The West Virginia University School of Medicine announced recently that accreditation was granted for a new fellowship program in cytopathology, the only such fellowship in the state. The fellowship is a one-year program that accepts one fellow per year, and is currently recruiting for a fellow to start in July 2018.
Cytopathology, a subspecialty within the field of pathology, is both a screening and diagnostic technique in which cells from various body sites are examined microscopically to determine the cause or nature of disease. With the continued growth of WVU Medicine, there has been increased demand for cytopathology services throughout the state.
“Cytopathologists use material from minimally invasive procedures to provide diagnostic data that is pivotal in patient treatment, most notably in the detection of cancer and precancerous conditions,” said Melina Flanagan, M.D., program director for the cytopathology fellowship, director of cytopathology, and assistant professor in the Department of Pathology. “This fellowship will help us train more specialists to help our patients and advance the field of cytopathology in West Virginia.”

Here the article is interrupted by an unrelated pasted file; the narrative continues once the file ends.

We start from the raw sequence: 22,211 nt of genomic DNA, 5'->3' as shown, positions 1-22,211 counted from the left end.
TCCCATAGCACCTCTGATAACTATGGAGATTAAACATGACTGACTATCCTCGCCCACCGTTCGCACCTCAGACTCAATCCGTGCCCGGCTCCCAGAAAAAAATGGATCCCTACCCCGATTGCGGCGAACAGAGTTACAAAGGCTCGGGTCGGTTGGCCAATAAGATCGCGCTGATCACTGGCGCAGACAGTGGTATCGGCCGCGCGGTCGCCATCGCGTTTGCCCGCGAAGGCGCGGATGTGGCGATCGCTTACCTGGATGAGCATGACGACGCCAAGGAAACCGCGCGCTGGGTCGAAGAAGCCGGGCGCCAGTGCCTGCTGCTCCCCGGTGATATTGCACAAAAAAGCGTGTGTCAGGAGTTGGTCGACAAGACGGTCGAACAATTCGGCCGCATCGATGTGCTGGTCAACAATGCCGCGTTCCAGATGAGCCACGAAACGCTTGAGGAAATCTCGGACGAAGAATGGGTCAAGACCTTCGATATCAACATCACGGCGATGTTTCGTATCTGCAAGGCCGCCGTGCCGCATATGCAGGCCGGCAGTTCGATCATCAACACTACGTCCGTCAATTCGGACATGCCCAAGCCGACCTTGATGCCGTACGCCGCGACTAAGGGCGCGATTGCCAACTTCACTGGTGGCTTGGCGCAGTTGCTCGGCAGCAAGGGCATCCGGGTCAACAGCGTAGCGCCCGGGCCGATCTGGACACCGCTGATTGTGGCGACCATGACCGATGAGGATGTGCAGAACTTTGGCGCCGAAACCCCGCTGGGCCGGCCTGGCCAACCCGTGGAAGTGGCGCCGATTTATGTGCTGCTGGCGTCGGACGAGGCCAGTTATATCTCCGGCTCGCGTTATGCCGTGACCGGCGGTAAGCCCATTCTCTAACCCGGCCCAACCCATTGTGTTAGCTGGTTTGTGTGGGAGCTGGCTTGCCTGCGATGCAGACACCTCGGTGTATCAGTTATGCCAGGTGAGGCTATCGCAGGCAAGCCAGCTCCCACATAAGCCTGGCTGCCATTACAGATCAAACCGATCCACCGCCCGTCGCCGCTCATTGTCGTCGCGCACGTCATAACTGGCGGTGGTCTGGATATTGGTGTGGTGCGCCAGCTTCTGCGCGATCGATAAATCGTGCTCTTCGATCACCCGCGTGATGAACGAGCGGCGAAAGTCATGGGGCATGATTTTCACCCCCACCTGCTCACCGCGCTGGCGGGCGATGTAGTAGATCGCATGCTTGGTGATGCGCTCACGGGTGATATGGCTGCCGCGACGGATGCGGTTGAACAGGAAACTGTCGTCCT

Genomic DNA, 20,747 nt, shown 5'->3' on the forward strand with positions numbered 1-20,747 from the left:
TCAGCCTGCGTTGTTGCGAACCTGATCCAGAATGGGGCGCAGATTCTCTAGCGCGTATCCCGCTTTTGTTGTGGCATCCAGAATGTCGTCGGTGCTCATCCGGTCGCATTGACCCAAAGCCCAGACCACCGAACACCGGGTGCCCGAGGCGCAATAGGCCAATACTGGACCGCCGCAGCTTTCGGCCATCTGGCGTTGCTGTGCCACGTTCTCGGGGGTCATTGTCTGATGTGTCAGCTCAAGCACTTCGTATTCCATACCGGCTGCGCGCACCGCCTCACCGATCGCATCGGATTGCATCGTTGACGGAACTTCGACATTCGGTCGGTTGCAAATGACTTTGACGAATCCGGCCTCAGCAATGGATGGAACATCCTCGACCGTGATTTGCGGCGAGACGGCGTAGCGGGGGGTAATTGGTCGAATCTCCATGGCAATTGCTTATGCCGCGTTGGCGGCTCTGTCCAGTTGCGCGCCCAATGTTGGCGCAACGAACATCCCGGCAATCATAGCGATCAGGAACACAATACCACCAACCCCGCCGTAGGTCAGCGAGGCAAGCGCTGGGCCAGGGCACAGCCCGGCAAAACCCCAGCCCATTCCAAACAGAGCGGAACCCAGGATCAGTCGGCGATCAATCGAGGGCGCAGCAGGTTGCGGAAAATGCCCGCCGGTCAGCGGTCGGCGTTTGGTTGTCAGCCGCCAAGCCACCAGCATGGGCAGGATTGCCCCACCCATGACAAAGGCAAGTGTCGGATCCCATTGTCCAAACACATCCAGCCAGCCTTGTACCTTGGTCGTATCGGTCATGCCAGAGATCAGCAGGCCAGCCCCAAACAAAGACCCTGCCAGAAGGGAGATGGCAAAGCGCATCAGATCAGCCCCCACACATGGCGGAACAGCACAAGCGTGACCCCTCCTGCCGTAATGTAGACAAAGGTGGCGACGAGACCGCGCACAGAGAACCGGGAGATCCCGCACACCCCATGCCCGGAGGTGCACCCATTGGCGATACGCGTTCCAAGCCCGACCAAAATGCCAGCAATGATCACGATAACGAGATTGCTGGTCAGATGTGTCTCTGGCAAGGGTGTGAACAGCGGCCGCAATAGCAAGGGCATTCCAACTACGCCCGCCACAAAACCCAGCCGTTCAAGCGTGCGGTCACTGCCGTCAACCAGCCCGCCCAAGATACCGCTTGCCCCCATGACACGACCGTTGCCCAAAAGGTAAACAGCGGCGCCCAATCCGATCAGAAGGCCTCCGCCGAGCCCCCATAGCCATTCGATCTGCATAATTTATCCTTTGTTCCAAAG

The cytopathology fellowship offers one of the best training opportunities in the full range of cytopathology services, including diagnosis of gynecologic and non-gynecologic specimens, performance of fine needle aspirations, and rapid-onsite-evaluation of specimens during patient procedures. In addition to a strong focus on clinical cytopathology, the program provides fellows with exposure to scholarly clinical research.
During this one-year fellowship, fellows are involved in cases from all body sites. They learn laboratory methods and techniques, and become proficient at integrating morphologic findings with clinical history as well as ancillary studies such as flow cytometry, immunohistochemistry and molecular studies.
The program requires applicants to have completed a residency in either anatomic or anatomic and clinical pathology prior to their fellowship year, and they must obtain a West Virginia state license before admission into the program.
The fellowship program is accredited by the Accreditation Council for Graduate Medical Education (ACGME), a private, non-profit organization that evaluates and accredits graduate medical education (GME) programs. The Department of Pathology currently has one board-certified cytopathologist as well as three additional pathologists who practice cytopathology.